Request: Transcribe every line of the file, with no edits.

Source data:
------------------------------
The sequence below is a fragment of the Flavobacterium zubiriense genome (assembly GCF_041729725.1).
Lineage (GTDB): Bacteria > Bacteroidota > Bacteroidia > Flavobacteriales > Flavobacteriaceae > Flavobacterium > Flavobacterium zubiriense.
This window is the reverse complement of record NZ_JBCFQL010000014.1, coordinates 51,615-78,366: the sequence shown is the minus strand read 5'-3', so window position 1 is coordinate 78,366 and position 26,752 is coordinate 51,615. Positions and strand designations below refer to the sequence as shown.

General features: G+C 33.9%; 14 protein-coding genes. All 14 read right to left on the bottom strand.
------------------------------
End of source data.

The sequence below is a fragment of the Flavobacterium zubiriense genome (assembly GCF_041729725.1).
Lineage (GTDB): Bacteria > Bacteroidota > Bacteroidia > Flavobacteriales > Flavobacteriaceae > Flavobacterium > Flavobacterium zubiriense.
This window is the reverse complement of record NZ_JBCFQL010000014.1, coordinates 51,615-78,366: the sequence shown is the minus strand read 5'-3', so window position 1 is coordinate 78,366 and position 26,752 is coordinate 51,615. Positions and strand designations below refer to the sequence as shown.

General features: G+C 33.9%; 14 protein-coding genes. All 14 read right to left on the bottom strand.